After Sunday’s loss in Los Angeles, the Red Sox announced their intention to promote top prospect Rafael Devers to the majors starting with the series in Seattle that is set to begin on Monday. It is also worth noting that we are currently a week away from the trade deadline and the Red Sox are still waiting to make their first move of this trade season. These two things are related, as calling up your top prospect just a week before the end of (arguably) the busiest trade season of the calendar year is sure to have an impact on a team’s plans. Let’s take a look at the positions the Red Sox could look to upgrade and how Devers’ promotion could impact their hunt for talent at that position.
Obviously, this has been the primary position of focus for the Red Sox throughout this trade season. Also obviously, Devers’ promotion has a massive effect on what the organization is planning to do at this position. There has been some speculation that this promotion could just be a trial so Boston can see if Devers is good enough that they don’t need to look for outside help at the hot corner. Quite frankly, I feel like that strategy would be absurd. Devers is expected to only start against righties to start his career, and with the Red Sox facing off against the left-handed James Paxton on Monday the third base prospect won’t make his first career start on Tuesday. With an off-day on Thursday, that gives Devers only five starts — at most — to allow the Red Sox to make a decision on the future at his position. Making an important judgement based off that wouldn’t make much sense.
More likely, to me, is that they are committed to the idea of Devers being their primary third baseman. With that being said, I don’t think this takes them out of the third base market entirely, but will instead make them a more passive member who will be looking more for a secondary piece that hits from the right side. Jed Lowrie, then, would be out of the picture. Instead, they’d be looking at players like Wilmer Flores, T.J. Rivera and David Freese. One could reasonably argue that just sticking with Deven Marrero alongside Devers would be preferable to that — and they could very well be right — but don’t be shocked if the Red Sox look for someone like this as part of a package deal with another position we’ll discuss below.
In my eyes, this will be the primary focus for the Red Sox now that they will no longer have such a clear need at third base. It’s always seemed like the Red Sox were going to be looking at help for the back of their bullpen in front of Craig Kimbrel, and I would expect the names to which they’re linked to remain the same. That means guys like Addison Reed, Pat Neshek and Justin Wilson are all still very much on the table for the Red Sox. Where Devers comes into play in this scenario is that the Red Sox are less likely to be priced out in these trade talks now. Although they will still have a maximum price they’ll be willing to pay for any reliever, they no longer have another glaring hole to fix that would prevent them from paying too much for relief help. In other words, the prospect value they may have had to save for third base just a few days ago can now be put towards the bullpen if the situation calls for it. As I said last week, Dave Dombrowski isn’t as prone to overpays as his reputation may suggest, so having more prospects from which to deal is a good thing in my eyes.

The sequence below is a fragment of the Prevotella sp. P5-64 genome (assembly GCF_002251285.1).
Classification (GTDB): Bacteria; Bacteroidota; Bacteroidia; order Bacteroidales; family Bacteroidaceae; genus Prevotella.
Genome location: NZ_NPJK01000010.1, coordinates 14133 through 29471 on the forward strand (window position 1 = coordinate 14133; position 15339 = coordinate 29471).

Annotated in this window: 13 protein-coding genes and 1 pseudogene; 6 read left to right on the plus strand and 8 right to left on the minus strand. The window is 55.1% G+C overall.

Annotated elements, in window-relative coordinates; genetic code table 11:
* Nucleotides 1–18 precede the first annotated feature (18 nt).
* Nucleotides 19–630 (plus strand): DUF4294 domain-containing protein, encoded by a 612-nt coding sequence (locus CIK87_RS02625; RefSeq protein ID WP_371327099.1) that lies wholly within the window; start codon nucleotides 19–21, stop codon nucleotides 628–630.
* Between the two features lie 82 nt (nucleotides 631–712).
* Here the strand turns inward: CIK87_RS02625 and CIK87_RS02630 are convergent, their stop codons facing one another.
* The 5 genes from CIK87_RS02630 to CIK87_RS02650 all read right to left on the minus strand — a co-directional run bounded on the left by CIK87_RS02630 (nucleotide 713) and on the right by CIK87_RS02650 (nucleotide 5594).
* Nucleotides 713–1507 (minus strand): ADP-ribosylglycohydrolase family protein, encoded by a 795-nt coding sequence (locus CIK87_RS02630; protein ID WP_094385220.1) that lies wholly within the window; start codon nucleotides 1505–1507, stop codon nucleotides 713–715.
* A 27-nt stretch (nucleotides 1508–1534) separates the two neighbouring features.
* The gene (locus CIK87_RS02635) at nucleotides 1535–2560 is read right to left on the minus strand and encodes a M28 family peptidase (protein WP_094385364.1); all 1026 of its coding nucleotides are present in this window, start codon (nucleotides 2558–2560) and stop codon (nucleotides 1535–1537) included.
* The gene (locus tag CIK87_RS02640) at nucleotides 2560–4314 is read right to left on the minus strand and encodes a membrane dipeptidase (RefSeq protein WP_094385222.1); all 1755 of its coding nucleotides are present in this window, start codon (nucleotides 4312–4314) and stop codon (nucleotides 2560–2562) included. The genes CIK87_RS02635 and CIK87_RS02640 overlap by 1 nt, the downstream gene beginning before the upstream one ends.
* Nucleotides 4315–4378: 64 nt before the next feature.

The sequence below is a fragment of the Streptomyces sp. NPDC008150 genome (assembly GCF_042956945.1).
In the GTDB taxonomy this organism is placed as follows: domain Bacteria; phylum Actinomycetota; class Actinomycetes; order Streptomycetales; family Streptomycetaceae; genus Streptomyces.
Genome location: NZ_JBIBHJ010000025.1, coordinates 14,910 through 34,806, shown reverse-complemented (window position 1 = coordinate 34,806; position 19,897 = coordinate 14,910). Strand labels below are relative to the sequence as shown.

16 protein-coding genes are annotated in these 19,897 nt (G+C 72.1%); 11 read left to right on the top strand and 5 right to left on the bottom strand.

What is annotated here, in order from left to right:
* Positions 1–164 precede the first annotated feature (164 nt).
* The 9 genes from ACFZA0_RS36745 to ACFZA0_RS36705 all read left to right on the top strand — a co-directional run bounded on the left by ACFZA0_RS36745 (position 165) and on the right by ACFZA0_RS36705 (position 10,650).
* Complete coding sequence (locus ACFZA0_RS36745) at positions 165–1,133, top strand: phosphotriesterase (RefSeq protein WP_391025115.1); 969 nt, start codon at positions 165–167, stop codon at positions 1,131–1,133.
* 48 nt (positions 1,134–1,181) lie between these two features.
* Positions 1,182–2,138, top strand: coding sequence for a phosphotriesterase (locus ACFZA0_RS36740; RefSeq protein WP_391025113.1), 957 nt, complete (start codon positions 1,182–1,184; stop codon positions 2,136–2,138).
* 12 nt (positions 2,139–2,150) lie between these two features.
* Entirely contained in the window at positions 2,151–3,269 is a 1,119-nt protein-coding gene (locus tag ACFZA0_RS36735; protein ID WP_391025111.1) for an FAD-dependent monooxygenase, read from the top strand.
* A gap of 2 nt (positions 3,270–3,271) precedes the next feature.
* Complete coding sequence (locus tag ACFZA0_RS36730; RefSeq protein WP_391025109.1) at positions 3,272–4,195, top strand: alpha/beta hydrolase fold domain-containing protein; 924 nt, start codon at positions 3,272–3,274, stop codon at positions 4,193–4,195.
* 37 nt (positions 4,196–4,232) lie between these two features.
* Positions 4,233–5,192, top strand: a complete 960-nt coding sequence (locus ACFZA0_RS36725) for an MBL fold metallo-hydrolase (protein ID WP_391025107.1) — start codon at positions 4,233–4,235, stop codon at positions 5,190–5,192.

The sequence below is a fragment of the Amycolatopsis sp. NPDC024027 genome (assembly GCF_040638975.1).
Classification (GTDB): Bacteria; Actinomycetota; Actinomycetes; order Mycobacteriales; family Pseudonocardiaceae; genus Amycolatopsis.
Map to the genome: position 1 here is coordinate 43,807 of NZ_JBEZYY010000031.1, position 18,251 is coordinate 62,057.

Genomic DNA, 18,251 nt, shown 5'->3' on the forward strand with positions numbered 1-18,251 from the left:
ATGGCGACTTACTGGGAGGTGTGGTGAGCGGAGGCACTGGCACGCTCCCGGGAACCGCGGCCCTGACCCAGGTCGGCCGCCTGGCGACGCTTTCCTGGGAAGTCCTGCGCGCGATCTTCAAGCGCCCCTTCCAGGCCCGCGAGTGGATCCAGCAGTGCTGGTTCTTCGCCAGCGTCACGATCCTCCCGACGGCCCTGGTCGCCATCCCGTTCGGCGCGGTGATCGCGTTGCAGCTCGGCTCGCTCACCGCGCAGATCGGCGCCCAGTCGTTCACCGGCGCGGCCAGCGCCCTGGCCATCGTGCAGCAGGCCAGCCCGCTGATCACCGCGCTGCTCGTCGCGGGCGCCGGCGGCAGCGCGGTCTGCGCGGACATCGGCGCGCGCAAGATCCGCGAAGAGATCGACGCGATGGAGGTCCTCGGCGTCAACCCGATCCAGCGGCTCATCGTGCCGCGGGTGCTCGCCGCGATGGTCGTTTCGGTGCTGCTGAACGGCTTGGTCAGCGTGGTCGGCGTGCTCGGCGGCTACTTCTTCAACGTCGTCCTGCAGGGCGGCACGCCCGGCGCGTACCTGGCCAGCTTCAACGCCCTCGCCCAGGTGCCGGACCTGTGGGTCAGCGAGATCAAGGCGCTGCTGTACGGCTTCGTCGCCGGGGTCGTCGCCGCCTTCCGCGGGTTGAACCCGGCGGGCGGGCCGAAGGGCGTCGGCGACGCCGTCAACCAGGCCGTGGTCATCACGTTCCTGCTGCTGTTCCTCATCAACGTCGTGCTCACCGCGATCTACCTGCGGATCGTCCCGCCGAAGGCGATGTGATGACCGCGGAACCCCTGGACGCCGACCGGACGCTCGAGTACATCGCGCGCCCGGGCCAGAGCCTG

Earlier this month, I looked at the possibility of trading for a catcher given Sandy Leon’s and Christian Vazquez’ lack of offensive production of late. I mainly focused on Jonathan Lucroy as a possibility, but others like Alex Avila of the Tigers could be available as well. Honestly, I don’t really see this happening unless the price for one of the available catchers falls so low that Dombrowski couldn’t possibly say no. Either way, I’m not sure Devers’ promotion has any impact at all on this situation.
First Base/Designated Hitter
If Devers’ promotion has an impact on any potential trade market, it could be this one. Even with the new young hitter in the lineup, Boston’s lineup could still use a little more impact. One could argue (and I probably would) that the best and most likely source of impact would simply come from players like Xander Bogaerts, Mookie Betts and Hanley Ramirez consistently performing like we expect them to. With that being said, adding a big bat from outside the organization could still be extremely helpful and first base seems like the most logical position to which the team could add. Now, I’ not expecting a blockbuster here — the non-rumor started by Alex Rodriguez that connected the Red Sox to Miguel Cabrera was crazy at the time and still is now. However, a smaller move with Lucas Duda (perhaps packaged with Flores/Rivera and Reed?) could make some sense. The highest up this marketplace I could see them going this summer would be for someone like Yonder Alonso.
Either way, this market depends entirely on how they feel about Mitch Moreland moving forward. If they think he was playing far over his head to start the year and/or his toe injury is going to affect him for the rest of the year, getting some reinforcements could be helpful. I would probably still bet against them bringing in a new first baseman, but it certainly has become more likely after Devers’ promotion took them out of the top tier of the third base market.